By Mary Gillis
Another benefit of a healthy diet may be protection against age-related hearing loss, suggests a large study of U.S. women
Researchers followed more than 80,000 women for 26 years and found those whose diets scored highest for health and quality were up to 47 percent less likely to experience moderate or severe hearing loss than women with the lowest dietary scores.
“Although hearing loss is thought to be an unavoidable companion to aging, findings from our research have highlighted a number of dietary factors that can be modified and may reduce the risk of hearing loss,” said lead author Dr. Sharon Curhan of the Channing Division of Network Medicine at Brigham and Women’s Hospital and Harvard Medical School in Boston.
Some 48 million people in the U.S. have hearing loss, Curhan and her colleagues write in The Journal of Nutrition. This loss can have devastating effects by diminishing a person’s ability to communicate, which often leads to social isolation. Hearing loss has also been tied to worsening work productivity and cognitive function, as well as depression, the authors note.
Past studies have suggested that vitamins, minerals or fatty acids might influence hearing health, the study team writes. But to see whether overall dietary pattern makes a difference, Curhan’s team analyzed data on 81,800 women who were between the ages of 25 and 42 when they enrolled in the Nurses’ Health Study II in 1989.
The researchers focused on hearing assessments done in 2009 or 2013 and on dietary questionnaires the participants had completed every two years during the study period
The women’s diets were rated according to how closely they matched each of three healthy-eating criteria: the Alternate Mediterranean Diet (AMED), the Dietary Approaches to Stop Hypertension (DASH) and the Alternative Healthy Eating Index (AHEI).
All of these dietary guidelines provide a way of scoring diet quality. All three award points for diets high in vegetables, fruits, whole grains, nuts and legumes and low in processed meats, sugar and salt. The Mediterranean diet also emphasizes eating lots of fish and olive oil, while the DASH diet focuses on keeping sodium low and fiber intake high, the authors note.
Comparing women with the highest-scoring diets to those with the lowest scores, the study team found that high scorers on the AMED were 30 percent less likely to have moderate or severe hearing loss by the end of the follow-up period and high scorers on DASH had 29 percent lower risk.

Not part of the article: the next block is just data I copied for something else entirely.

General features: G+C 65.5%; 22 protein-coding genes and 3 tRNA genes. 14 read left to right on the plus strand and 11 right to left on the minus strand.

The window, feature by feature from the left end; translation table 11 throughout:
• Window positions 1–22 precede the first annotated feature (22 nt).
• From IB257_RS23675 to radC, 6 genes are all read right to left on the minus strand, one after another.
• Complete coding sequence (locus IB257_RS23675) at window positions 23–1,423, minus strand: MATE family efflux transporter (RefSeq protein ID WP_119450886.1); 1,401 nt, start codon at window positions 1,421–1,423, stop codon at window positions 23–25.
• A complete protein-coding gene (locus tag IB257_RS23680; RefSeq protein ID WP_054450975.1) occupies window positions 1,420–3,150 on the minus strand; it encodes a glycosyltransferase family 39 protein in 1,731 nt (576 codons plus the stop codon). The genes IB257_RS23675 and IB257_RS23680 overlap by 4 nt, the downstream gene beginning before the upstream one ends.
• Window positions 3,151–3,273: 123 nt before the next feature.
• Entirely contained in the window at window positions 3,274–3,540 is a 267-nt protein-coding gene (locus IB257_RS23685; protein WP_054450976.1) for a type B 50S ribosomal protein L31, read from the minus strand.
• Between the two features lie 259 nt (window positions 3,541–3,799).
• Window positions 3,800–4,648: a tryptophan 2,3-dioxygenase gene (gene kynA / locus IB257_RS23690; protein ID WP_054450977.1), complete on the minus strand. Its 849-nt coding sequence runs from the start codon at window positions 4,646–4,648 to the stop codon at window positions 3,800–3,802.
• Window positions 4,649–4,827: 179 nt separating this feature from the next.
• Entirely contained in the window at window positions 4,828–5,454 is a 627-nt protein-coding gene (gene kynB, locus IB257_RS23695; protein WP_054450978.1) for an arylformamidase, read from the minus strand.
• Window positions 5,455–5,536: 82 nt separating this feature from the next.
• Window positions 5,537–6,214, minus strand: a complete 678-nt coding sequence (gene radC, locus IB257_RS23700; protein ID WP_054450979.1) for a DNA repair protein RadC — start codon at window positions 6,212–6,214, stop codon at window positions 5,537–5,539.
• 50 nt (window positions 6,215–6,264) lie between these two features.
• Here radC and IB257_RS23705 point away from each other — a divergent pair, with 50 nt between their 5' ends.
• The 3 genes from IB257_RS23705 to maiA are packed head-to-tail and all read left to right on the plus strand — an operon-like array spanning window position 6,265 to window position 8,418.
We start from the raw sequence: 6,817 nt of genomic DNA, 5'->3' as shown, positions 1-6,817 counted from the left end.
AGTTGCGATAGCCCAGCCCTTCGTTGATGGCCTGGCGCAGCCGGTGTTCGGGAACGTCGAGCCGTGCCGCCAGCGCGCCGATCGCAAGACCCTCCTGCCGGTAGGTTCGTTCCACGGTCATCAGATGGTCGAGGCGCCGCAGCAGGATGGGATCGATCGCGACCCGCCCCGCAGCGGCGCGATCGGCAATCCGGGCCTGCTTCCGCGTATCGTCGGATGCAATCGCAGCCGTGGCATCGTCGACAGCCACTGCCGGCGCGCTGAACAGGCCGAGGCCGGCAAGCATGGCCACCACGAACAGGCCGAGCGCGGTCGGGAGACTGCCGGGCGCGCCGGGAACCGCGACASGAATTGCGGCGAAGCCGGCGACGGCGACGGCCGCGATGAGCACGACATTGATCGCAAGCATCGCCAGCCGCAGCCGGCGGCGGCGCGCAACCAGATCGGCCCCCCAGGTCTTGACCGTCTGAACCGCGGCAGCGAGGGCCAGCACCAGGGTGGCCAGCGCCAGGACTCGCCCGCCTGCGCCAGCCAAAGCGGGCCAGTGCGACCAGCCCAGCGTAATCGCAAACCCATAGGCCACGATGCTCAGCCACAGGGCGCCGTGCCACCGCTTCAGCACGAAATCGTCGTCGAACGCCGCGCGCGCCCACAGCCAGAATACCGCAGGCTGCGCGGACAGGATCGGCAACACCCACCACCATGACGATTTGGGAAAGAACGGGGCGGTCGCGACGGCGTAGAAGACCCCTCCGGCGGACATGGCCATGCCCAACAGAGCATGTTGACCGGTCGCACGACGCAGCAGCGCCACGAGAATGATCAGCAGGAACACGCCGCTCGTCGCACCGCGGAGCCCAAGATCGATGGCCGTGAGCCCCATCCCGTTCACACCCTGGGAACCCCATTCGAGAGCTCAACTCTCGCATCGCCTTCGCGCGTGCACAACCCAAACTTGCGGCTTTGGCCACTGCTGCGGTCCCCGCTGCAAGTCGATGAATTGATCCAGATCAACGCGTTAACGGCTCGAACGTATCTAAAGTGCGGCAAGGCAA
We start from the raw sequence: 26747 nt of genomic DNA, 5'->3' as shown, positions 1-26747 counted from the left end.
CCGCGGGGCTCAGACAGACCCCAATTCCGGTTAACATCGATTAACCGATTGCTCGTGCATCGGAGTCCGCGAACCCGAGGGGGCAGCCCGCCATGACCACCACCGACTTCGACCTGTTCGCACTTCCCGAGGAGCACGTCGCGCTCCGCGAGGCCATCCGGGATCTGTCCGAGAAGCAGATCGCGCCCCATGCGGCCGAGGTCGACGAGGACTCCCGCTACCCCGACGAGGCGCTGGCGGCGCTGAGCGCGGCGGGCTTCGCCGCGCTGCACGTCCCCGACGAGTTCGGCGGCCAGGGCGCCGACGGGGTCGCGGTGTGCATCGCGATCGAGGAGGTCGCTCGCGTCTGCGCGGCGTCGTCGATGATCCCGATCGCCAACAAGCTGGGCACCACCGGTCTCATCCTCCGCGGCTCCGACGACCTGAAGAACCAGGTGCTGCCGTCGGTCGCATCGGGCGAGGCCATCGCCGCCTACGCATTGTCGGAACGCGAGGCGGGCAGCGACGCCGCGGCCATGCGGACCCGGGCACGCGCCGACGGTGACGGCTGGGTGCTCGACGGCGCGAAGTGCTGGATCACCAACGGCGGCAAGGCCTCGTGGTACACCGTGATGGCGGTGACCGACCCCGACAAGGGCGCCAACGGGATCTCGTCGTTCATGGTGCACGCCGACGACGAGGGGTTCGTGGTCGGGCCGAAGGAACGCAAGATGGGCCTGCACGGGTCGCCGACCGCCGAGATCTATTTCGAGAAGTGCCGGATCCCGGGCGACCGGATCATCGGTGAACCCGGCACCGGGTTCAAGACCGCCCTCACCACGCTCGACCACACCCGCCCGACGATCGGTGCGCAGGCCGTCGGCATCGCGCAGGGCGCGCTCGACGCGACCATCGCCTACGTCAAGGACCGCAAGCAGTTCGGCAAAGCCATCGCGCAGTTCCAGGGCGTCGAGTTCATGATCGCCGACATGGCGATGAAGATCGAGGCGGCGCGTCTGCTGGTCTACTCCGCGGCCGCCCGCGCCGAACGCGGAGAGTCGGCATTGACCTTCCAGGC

The researchers didn’t find a statistically meaningful difference with adherence to the AHEI over the full study period
But when they analyzed a smaller group of 33,102 women who had data on medical conditions that could cause hearing loss, the importance of all three diet scores increased: high scores on AMED came with 47 percent lower risk of hearing loss, a high DASH score carried 46 percent lower risk and a high AHEI score carried 29 percent lower risk.
The researchers note that the information on both diet and hearing loss was reported by the study participants, rather than measured directly. The study was also not a controlled experiment designed to prove whether or how diet might affect hearing.
The authors note, however, that there are many possible mechanisms by which a healthy diet can be protective, including preserving blood vessel health and reducing inflammation, and certain nutrients might also directly protect auditory nerves.
“Having good, strong vascular health will keep blood flow to the inner ear and reduce oxidative stress,” said Dr. Christopher Spancovich, an auditory specialist at the University of Mississippi Medical Center in Jackson who was not involved in the study.
“And healthy diets rich in micronutrients help the ear defend itself against exposure to free radicals protecting the inner ear,” he told Reuters Health in a telephone interview.
Dietary health is important for our auditory health, which requires good blood flow to function normally, and foods contribute to this blood flow – for better or for worse, he said. “How much of a role does diet play? We’re not sure just yet.”
SOURCE: The Journal of Nutrition, online May 11, 2018
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